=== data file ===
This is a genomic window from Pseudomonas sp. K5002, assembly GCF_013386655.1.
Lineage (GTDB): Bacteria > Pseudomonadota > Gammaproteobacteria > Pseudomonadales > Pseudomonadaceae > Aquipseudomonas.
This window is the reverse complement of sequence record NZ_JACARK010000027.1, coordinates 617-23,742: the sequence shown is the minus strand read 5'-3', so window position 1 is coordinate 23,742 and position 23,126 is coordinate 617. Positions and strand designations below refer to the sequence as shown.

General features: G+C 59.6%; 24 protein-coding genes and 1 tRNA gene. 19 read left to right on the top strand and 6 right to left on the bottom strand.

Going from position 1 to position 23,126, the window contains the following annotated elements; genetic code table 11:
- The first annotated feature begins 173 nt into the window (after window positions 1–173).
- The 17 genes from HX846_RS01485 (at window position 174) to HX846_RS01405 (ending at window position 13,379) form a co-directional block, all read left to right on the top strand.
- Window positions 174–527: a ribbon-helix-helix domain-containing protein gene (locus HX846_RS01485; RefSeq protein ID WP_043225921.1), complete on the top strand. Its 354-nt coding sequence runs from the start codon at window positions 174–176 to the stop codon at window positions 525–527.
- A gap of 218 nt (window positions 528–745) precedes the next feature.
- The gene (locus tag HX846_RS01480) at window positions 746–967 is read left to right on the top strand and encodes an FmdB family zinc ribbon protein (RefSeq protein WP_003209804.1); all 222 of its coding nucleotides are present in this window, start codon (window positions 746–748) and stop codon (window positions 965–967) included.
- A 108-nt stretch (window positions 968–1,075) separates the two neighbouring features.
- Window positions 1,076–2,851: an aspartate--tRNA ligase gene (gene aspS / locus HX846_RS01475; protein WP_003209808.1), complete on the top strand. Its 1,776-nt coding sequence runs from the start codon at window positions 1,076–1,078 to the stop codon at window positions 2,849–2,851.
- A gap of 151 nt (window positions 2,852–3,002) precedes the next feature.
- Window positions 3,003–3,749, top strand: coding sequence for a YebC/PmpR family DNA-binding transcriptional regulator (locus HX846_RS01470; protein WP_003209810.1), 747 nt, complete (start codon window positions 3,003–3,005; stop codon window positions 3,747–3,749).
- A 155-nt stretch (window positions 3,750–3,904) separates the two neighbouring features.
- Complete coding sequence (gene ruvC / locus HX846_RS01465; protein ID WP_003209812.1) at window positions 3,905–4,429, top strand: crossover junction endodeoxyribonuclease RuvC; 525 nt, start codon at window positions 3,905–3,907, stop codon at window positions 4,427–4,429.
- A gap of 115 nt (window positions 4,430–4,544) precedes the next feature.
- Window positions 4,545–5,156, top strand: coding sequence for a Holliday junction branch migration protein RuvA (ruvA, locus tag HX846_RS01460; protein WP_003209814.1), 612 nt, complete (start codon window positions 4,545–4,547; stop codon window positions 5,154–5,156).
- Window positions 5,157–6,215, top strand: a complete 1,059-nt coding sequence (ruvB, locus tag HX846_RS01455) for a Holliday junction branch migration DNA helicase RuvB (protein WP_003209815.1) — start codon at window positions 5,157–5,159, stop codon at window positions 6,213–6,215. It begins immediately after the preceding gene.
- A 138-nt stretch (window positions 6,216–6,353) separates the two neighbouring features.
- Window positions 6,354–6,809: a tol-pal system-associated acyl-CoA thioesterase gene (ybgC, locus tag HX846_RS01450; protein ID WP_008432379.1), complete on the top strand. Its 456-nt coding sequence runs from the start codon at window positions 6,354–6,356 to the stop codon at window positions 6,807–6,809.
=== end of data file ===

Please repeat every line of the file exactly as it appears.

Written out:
This is a genomic window from Pseudomonas sp. K5002, assembly GCF_013386655.1.
Lineage (GTDB): Bacteria > Pseudomonadota > Gammaproteobacteria > Pseudomonadales > Pseudomonadaceae > Aquipseudomonas.
This window is the reverse complement of sequence record NZ_JACARK010000027.1, coordinates 617-23,742: the sequence shown is the minus strand read 5'-3', so window position 1 is coordinate 23,742 and position 23,126 is coordinate 617. Positions and strand designations below refer to the sequence as shown.

General features: G+C 59.6%; 24 protein-coding genes and 1 tRNA gene. 19 read left to right on the top strand and 6 right to left on the bottom strand.

Going from position 1 to position 23,126, the window contains the following annotated elements; genetic code table 11:
- The first annotated feature begins 173 nt into the window (after window positions 1–173).
- The 17 genes from HX846_RS01485 (at window position 174) to HX846_RS01405 (ending at window position 13,379) form a co-directional block, all read left to right on the top strand.
- Window positions 174–527: a ribbon-helix-helix domain-containing protein gene (locus HX846_RS01485; RefSeq protein ID WP_043225921.1), complete on the top strand. Its 354-nt coding sequence runs from the start codon at window positions 174–176 to the stop codon at window positions 525–527.
- A gap of 218 nt (window positions 528–745) precedes the next feature.
- The gene (locus tag HX846_RS01480) at window positions 746–967 is read left to right on the top strand and encodes an FmdB family zinc ribbon protein (RefSeq protein WP_003209804.1); all 222 of its coding nucleotides are present in this window, start codon (window positions 746–748) and stop codon (window positions 965–967) included.
- A 108-nt stretch (window positions 968–1,075) separates the two neighbouring features.
- Window positions 1,076–2,851: an aspartate--tRNA ligase gene (gene aspS / locus HX846_RS01475; protein WP_003209808.1), complete on the top strand. Its 1,776-nt coding sequence runs from the start codon at window positions 1,076–1,078 to the stop codon at window positions 2,849–2,851.
- A gap of 151 nt (window positions 2,852–3,002) precedes the next feature.
- Window positions 3,003–3,749, top strand: coding sequence for a YebC/PmpR family DNA-binding transcriptional regulator (locus HX846_RS01470; protein WP_003209810.1), 747 nt, complete (start codon window positions 3,003–3,005; stop codon window positions 3,747–3,749).
- A 155-nt stretch (window positions 3,750–3,904) separates the two neighbouring features.
- Complete coding sequence (gene ruvC / locus HX846_RS01465; protein ID WP_003209812.1) at window positions 3,905–4,429, top strand: crossover junction endodeoxyribonuclease RuvC; 525 nt, start codon at window positions 3,905–3,907, stop codon at window positions 4,427–4,429.
- A gap of 115 nt (window positions 4,430–4,544) precedes the next feature.
- Window positions 4,545–5,156, top strand: coding sequence for a Holliday junction branch migration protein RuvA (ruvA, locus tag HX846_RS01460; protein WP_003209814.1), 612 nt, complete (start codon window positions 4,545–4,547; stop codon window positions 5,154–5,156).
- Window positions 5,157–6,215, top strand: a complete 1,059-nt coding sequence (ruvB, locus tag HX846_RS01455) for a Holliday junction branch migration DNA helicase RuvB (protein WP_003209815.1) — start codon at window positions 5,157–5,159, stop codon at window positions 6,213–6,215. It begins immediately after the preceding gene.
- A 138-nt stretch (window positions 6,216–6,353) separates the two neighbouring features.
- Window positions 6,354–6,809: a tol-pal system-associated acyl-CoA thioesterase gene (ybgC, locus tag HX846_RS01450; protein ID WP_008432379.1), complete on the top strand. Its 456-nt coding sequence runs from the start codon at window positions 6,354–6,356 to the stop codon at window positions 6,807–6,809.